COP26: “90% of global deforestation caused by agricultural expansion,” says FAO
08 Nov 2021 --- Agricultural expansion drives almost 90% of global deforestation – an impact much more significant than previously thought, the Food and Agriculture Organization of the United Nations (FAO) has revealed, as part of its Global Remote Sensing Survey.
Worldwide, more than half of forest loss is due to the conversion of forest into cropland. In contrast, according to the new study, livestock grazing is responsible for almost 40% of forest loss.
The new data also confirms an overall slowdown in global deforestation while warning that tropical rainforests, in particular, are under high pressure from agricultural expansion.
“According to FAO’s latest Global Forest Resources Assessment, we have lost 420 million hectares of forest since 1990,” FAO Director-General QU Dongyu underscores.
He also emphasizes that increasing agri-food productivity to meet the new demands of a growing population and halting deforestation are not mutually exclusive objectives.
“Turning the tide on deforestation and scaling up the hard-won progress on this front is of vital importance to build back better and greener from the COVID-19 pandemic,” Qu adds.
“We need to know where and why deforestation and forest degradation happens and where the action is needed,” he continues, noting that this can only be achieved by combining the latest technological innovations with local expertise on the ground. “The new survey serves as a good example of such an approach.”
More than 20 developing countries have already shown that it is possible to do so. The latest data confirms deforestation has been successfully reduced in South America and Asia.
According to the new data, between 2000 and 2018, the vast majority of the deforestation happened in tropical biomes. Despite a slowdown in deforestation in South America and Asia, the tropical rainforests in these regions continue to record the highest deforestation rates.
Agriculture remains the main driver of deforestation in all regions except for Europe, where urban and infrastructure development have a higher impact, the study says. Conversion to cropland dominates forest loss in Africa and Asia, with over 75% of the forest area lost converted to cropland. In South America, almost three-quarters of deforestation is due to livestock grazing.
The FAO-led study was conducted using satellite data and tools developed in partnership with NASA and Google and close collaboration with more than 800 national experts from almost 130 countries.
FAO’s work to date
Considering the connections between forests, agriculture and food security, FAO’s new strategic framework will lead efforts to transform agri-food systems to be more efficient, inclusive, resilient and sustainable.
Together with the UN Development Programme and UN Environment Programme (UNEP), FAO supports more than 60 countries in implementing strategies to reduce deforestation and forest degradation emissions.
FAO is also co-leading the Decade on Ecosystem Restoration with UNEP, a significant opportunity to accelerate innovative ideas into ambitious actions.
Moreover, the recent UN Food Systems Summit formed a coalition between producer and consumer countries, companies and international organizations to halt deforestation and the harmful environmental impacts of converting land to produce agricultural commodities.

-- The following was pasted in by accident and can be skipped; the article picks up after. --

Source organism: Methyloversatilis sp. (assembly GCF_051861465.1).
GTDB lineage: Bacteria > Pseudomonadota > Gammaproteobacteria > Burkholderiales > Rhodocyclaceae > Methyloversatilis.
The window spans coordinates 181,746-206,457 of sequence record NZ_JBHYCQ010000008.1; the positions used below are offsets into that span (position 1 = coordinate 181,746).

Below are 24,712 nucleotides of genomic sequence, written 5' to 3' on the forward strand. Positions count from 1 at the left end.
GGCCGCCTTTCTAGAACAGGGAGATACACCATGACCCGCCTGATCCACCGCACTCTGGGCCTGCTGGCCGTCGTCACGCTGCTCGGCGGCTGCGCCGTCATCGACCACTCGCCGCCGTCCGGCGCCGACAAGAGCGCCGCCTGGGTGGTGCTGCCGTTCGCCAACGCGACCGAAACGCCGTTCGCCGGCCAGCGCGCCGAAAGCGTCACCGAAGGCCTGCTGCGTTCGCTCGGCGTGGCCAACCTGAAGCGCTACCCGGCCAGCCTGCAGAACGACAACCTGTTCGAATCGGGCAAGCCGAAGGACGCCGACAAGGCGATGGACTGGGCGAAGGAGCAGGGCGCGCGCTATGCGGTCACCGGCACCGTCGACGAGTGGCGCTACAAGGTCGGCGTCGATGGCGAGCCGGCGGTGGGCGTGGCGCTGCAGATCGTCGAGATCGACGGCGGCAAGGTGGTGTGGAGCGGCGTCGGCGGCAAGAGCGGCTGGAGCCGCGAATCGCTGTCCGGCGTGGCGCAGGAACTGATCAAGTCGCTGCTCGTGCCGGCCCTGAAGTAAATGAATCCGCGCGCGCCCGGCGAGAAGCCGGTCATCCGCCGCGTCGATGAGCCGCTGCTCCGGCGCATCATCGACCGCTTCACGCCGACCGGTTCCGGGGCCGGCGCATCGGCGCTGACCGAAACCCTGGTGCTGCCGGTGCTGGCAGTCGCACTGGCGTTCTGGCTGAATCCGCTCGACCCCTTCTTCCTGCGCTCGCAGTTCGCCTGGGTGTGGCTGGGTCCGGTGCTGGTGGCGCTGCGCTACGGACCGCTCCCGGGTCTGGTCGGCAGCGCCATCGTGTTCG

The Collaborative Partnership on Forests, led by FAO, uniting 15 international organizations, is developing a joint initiative to Turn the Tide on Deforestation to accelerate actions and scale up impact.
Calls for eco-labeling in light of COP26
Meanwhile, with world leaders gathered in Glasgow, Scotland, to discuss climate change, it has been highlighted that food is responsible for 26% of greenhouse gas emissions globally.
Food Standards Agency (FSA) chief scientist, Robin May, explains why urgent progress is needed on a unified eco-labeling system for food in the UK as world leaders meet for COP26.
“The way we grow, process and transport food is a major contributor to climate change, with food production as a whole accounting for more than a quarter of all greenhouse gas emissions. Reducing this will require dramatic changes in agriculture, manufacturing and transport.
The FSA’s Healthy and Sustainable Diets survey has shown that 48% of people feel responsibility for improving the environmental impact/sustainability of UK diets sits with the government. Equally, 48% of those surveyed also indicated that “those involved in food production or manufacturing” have a part to play.
Change is already underway, flags May. “In the UK, three-quarters of consumers rate sustainability as having a ‘fairly’ or ‘very’ significant influence on the food we buy and 40% of people claim that they have changed, or attempted to change, their diet for environmental reasons since the onset of the COVID-19 pandemic.”
However, transforming the food system into a fully sustainable one relies on understanding its environmental footprint.
Then “eco-labeling” of foods would enable consumers to compare the environmental footprint of different foods and vote with their wallets.
“More importantly, eco-labeling would be a powerful driver of change in the food industry,” May continues. “Experience has already shown that mandatory nutritional labeling has helped incentivize companies to reformulate foods, bringing health benefits that go far beyond individual changes in consumer purchasing.”
According to Innova Market Insights, 62% of global consumers want to see the level of environmental impact of the packaging illustrated as a score or grade.
Edited by Elizabeth Green
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